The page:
New Approaches to Addiction and Recovery: A #UMichChat Recap
September is #RecoveryMonth.Today we’re joined by experts from Michigan Medicine, the University of Michigan Depression Center, and the Institute for Healthcare Policy and Innovation to talk about creating lasting recoveries for those dealing with substance use disorders. Join the conversation! #umichchatPosted by University of Michigan on Thursday, September 27, 2018
Public Engagement & Impact
The public health and societal effects of substance use disorders are stark — vehicle accidents due to alcohol, opioid overdoses, and early deaths from smoking.
But there are new ways to treat substance use disorders that can create lasting recoveries. Two leading experts on the subject, Amy Bohnert and Brian Hicks, joined #UMSocial for a Facebook Live #UMichChat to share with the community these best practices and give research-based advice on what to do if you or someone you know might have have a substance use disorder.
Bohnert, PhD, MHS, is associate professor of psychiatry and workgroup leader at U-M Precision Health. Her research focuses on prescription drug overdoses and interventions regarding substance use and related disorders. She has led a number of projects related to overdose and prescription drug safety.
Hicks, PhD, is associate professor of psychiatry and a researcher at the U-M Addiction Center. His research focuses on examining the interplay of the genetic, environmental, and developmental influences of substance use disorders.
They dispelled myths and emphasized the importance of treating substance use disorder for what it is — a medical condition that requires medical attention and therapy.
September is #RecoveryMonth.Today we’re joined by experts from Michigan Medicine, the University of Michigan Depression Center, and the Institute for Healthcare Policy and Innovation to talk about creating lasting recoveries for those dealing with substance use disorders. Join the conversation! #umichchat
Posted by University of Michigan on Thursday, September 27, 2018
Among the highlights:
Though the opioid crisis has become top of mind, alcohol and tobacco use disorders still cause more early deaths, Bohnert said. There’s an ongoing need for research and treatment resources to address those issues.
Bohnert and Hicks outlined signs that might indicate a substance use disorder:
- Using more than one wants to use.
- Continuing use even when it causes problems in daily life — at work, in parenting and relationships, or by driving under the influence.
- Needing more of the substance to get the same effect.
- An inability to stop using even when it’s not needed anymore.
The time to take action is when substance use is “having some effect on your ability to do your work or be a parent and maintain your health,” Hicks said.
What steps should you take if there’s a problem? Information gathering is key, they said. Talk to your doctor, or attend a group meeting — such as Alcoholics Anonymous or SMART Recovery — even just as an observer. Listen to what people are saying and see if it connects with your experience.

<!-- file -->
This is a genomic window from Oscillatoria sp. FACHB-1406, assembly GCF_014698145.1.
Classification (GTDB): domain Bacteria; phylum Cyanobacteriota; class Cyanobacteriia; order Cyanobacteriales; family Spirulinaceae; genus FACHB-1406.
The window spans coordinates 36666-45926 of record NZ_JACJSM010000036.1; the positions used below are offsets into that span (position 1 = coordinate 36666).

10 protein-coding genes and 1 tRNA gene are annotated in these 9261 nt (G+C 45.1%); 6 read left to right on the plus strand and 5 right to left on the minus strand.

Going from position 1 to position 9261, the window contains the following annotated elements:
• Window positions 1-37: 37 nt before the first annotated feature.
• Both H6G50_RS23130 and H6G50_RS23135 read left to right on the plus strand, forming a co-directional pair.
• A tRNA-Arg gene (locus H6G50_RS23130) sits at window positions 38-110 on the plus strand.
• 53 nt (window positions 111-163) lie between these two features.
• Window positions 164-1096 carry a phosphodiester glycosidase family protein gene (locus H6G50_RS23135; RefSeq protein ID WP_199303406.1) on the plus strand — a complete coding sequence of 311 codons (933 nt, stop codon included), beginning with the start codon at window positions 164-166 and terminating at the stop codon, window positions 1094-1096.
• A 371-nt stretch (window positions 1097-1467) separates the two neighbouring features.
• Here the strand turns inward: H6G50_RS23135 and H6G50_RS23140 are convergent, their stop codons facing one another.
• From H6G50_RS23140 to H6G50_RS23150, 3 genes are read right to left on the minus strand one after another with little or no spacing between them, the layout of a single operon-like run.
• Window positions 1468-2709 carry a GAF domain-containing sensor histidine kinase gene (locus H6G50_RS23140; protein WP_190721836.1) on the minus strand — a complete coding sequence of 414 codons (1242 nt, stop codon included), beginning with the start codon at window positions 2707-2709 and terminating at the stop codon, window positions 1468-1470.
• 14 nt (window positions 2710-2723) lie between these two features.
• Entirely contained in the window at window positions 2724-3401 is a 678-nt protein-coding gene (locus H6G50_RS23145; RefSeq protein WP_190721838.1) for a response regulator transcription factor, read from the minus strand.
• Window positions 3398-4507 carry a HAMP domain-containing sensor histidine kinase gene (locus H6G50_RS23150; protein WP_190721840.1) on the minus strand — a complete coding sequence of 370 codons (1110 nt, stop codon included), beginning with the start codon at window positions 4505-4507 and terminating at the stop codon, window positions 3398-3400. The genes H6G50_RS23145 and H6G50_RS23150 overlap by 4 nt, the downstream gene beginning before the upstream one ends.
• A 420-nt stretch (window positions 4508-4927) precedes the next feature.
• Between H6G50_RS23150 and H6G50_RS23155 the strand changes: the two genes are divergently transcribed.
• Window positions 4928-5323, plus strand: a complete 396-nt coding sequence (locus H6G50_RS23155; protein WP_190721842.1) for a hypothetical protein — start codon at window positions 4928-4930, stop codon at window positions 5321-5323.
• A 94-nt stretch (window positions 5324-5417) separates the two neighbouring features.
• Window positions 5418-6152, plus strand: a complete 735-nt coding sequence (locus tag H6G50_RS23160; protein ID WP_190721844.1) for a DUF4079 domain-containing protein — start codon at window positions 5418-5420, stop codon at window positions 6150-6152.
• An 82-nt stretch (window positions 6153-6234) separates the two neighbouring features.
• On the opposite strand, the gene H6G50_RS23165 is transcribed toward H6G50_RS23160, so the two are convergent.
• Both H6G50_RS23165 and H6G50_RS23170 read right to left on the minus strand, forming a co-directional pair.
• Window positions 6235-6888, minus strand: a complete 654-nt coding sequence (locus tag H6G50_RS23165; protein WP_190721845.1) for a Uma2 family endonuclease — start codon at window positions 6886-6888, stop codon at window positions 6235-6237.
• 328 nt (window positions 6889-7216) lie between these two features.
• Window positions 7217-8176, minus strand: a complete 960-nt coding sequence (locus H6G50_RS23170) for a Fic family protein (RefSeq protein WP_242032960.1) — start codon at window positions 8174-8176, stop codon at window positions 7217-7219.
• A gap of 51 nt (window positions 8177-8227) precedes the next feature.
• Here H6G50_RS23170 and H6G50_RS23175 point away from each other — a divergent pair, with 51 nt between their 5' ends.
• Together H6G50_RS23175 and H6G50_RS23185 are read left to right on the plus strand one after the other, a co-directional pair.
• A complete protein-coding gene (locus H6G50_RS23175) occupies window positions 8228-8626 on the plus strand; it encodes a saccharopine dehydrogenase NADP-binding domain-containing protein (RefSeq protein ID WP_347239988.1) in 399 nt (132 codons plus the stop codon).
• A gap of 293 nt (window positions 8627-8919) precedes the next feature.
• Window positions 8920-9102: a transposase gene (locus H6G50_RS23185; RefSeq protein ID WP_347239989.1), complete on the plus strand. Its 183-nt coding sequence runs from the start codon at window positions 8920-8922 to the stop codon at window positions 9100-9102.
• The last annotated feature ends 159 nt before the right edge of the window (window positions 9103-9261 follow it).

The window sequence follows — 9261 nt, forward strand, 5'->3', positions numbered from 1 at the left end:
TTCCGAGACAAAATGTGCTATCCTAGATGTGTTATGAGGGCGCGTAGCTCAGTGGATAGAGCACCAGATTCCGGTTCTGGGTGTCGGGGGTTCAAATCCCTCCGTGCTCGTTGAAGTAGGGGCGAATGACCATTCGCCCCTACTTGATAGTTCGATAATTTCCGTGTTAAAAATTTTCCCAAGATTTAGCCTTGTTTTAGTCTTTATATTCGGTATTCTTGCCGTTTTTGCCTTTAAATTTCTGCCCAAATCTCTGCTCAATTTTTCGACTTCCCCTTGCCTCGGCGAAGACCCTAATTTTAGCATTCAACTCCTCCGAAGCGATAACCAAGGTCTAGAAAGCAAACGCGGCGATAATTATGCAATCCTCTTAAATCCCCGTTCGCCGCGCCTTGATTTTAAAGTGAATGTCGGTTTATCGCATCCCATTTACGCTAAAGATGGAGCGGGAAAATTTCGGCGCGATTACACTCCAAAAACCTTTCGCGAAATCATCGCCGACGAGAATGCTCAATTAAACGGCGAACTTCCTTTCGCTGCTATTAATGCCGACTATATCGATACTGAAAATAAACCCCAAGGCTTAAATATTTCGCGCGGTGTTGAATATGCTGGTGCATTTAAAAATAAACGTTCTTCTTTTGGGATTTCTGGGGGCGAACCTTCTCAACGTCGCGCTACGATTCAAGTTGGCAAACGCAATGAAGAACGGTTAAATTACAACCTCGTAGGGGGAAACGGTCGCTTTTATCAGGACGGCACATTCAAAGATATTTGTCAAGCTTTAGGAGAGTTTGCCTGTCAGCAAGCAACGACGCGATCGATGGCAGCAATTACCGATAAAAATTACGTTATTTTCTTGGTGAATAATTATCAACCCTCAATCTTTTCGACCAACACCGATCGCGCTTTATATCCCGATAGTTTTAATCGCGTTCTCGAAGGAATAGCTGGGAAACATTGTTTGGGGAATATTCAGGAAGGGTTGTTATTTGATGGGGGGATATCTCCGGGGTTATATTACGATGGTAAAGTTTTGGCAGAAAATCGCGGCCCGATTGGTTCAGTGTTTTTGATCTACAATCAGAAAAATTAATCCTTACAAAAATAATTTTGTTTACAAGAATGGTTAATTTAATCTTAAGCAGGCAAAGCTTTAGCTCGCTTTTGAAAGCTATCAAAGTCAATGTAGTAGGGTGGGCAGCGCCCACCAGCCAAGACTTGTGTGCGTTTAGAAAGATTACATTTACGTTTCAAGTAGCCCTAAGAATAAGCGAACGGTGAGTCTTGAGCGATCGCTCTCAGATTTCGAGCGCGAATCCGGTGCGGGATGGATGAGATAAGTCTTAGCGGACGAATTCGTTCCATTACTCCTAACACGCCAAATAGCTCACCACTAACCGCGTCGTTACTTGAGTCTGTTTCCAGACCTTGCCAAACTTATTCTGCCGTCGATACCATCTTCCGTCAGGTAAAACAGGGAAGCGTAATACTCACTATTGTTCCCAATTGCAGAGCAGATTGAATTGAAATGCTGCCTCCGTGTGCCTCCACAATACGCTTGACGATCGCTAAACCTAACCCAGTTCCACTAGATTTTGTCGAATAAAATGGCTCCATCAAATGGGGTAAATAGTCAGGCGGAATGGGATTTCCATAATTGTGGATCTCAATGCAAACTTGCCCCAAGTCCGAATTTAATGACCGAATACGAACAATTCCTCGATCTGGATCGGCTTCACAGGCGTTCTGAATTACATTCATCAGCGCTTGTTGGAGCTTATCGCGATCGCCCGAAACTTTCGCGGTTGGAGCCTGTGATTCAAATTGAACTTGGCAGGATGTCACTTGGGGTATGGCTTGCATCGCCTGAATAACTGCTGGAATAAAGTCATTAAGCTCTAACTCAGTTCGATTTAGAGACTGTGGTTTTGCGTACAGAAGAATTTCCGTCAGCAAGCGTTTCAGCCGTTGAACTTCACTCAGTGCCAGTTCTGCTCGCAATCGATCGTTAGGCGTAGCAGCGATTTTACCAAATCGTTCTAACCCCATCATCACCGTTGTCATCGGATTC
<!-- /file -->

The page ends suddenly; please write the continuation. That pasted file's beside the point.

But it’s important to know that, like any other medical condition, it’s not going to get better on its own.
“Because of stigma we think of addiction as something people should be able to take care of themselves, or should be able to control, and don’t think of it the way we think of any other medical condition,” Bohnert said. “It is a medical condition. People should be able to go to their primary care doctor and talk about their concerns and get referred to the right level and kind of treatment for them.”
The sooner someone gets treatment the better. The idea of “hitting rock bottom” before getting help is a myth not supported by evidence, Hicks said. The earlier treatment starts, the more more successful the recovery.
If you are concerned about someone else, it’s best to discuss it with them when they are sober, and not be drawn into an argument. A person’s first reaction is often to become defensive, so it’s important to focus on your concerns and help them connect the dots on how their actions affect other people.
Depending on the severity of the addiction, recovery often involves medication and therapy. Bohnert said evidence from treating opioid use disorder shows medication-assisted recovery reduces mortality after someone starts treatment.
It’s also important for people to know that relapse is not a failure. In fact, it is a very common part of recovery.
“Addiction is a chronic disease, and like any other chronic disease, it would be unreasonable to expect that someone who starts treatment never shows any signs of illness again,” she said.
Hicks said today’s treatments involve a holistic approach that looks at a patient’s mental and physical health alike. Often there are underlying conditions that can lead to substance use disorder, such as depression, anxiety, and PTSD.
There’s a need to treat both physical and mental conditions so patients develop coping skills that are effective in reducing their level of distress, Hicks said.